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It Was an Offer That Was Refused: Judge Won’t Let Prosecutors Play Godfather II Scene at Roger Stone Trial


A federal judge on Monday ruled that prosecutors will not be permitted to show a clip from the classic 1974 mob film The Godfather Part II in the upcoming criminal trial of former presidential advisor Roger Stone.

In an order from U.S. District Judge Amy Berman Jackson, the Court denied the government’s request to play an excerpt from the film, reasoning that prejudicial effect of showing it to the jury would outweigh the tape’s probative value.  Judge Jackson will allow the government, however, to introduce a transcript of the scene into evidence, which the jury will read.

As previously reported by Law&Crime, prosecutors in July filed a motion with the court seeking to show a four-minute clip from the film to jurors in order to help jurors understand Stone’s cryptic text messages to radio host Randy Credico prior to Credico’s testimony before the House Intelligence Committee.  The government argued that the scene would provide “important context for understanding Stone’s references—including what Stone intended to communicate to the witness and how Stone would have understood the witness’s likely understanding of those messages.”

The excerpt the government intended to show to show at trial depicted the character Frank Pentangeli, a member of the mafia who during the film lies to a Senate committee tasked with investigating organized crime. This is why the government wanted to play the clip:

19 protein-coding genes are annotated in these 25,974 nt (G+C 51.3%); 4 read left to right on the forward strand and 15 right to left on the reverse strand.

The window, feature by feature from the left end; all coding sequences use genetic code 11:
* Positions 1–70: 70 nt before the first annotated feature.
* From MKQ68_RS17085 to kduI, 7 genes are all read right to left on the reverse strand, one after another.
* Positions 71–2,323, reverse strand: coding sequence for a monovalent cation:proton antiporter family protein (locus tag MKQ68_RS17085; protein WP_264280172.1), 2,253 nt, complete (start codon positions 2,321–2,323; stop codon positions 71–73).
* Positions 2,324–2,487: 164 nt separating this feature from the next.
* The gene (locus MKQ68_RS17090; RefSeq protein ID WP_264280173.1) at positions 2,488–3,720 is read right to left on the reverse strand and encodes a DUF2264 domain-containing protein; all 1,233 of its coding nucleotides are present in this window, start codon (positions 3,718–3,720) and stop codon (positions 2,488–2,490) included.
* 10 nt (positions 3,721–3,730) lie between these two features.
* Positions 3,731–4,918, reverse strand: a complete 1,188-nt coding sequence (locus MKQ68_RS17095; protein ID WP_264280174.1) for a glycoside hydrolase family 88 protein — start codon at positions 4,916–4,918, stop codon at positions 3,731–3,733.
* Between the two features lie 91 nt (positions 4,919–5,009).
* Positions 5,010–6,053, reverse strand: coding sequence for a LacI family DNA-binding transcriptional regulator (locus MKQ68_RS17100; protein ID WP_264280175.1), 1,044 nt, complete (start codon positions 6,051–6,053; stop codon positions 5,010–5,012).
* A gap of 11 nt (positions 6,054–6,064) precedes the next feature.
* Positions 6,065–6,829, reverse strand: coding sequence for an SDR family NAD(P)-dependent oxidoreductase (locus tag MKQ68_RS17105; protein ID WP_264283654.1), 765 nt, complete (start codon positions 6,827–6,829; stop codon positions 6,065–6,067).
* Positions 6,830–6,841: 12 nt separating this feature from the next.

Frank Pentangeli is a character from the movie The Godfather Part II. In the movie, Pentangeli appears to testify before a congressional committee investigating organized crime. At the beginning of the hearing, Michael Corleone, the organized crime figure whom Pentangeli is about to implicate in his testimony, enters the hearing room accompanied by Pentangeli’s brother. In the film, Pentangeli sees the two men enter the hearing room. In the next scene, a member of Congress states that Pentangeli’s anticipated testimony can “corroborate our charges on enough counts for this committee to recommend a charge of perjury against Michael Corleone.”

Pentangeli is then asked a question about Corleone’s involvement in organized crime. Pentangeli looks behind him, sees Corleone and his brother sitting together, and then claims not to know anything about organized crime. In a dramatic moment, Pentangeli is asked a question about Michael Corleone’s connections to organized crime, and answers, “I don’t know nothing about that. Oh—I was in the olive oil business with his father but that was a long time ago.” Pentangeli then claims that he fabricated his prior testimony regarding Corleone: ‘I kept saying Michael Corleone did this, Michael Corleone did that, so I said, yeah, sure.”

Prosecutors allege that Stone, who is facing charges of lying to Congress and witness tampering, lied when he testified before the House Intelligence Committee regarding his communications with Wikileaks and Credico. In order to make sure their stories aligned, Stone allegedly encouraged Credico to repeat the same false testimony during his deposition in front of the Committee. Stone’s encouragement allegedly occurred in several ways, one of which was a text message that read “Start practicing your Pantagele [sic],” a reference to the character from the film.

Stone faces seven counts, including obstruction of an official proceeding, five counts of making false statements, and one count of witness tampering. He has pleaded not guilty and is currently free on bond. His trial is set to begin on November 5 in the District of Columbia.

[image via bloomberg screengrab]

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Jerry Lambe is a journalist at Law&Crime. He is a graduate of Georgetown University and New York Law School and previously worked in financial securities compliance and Civil Rights employment law.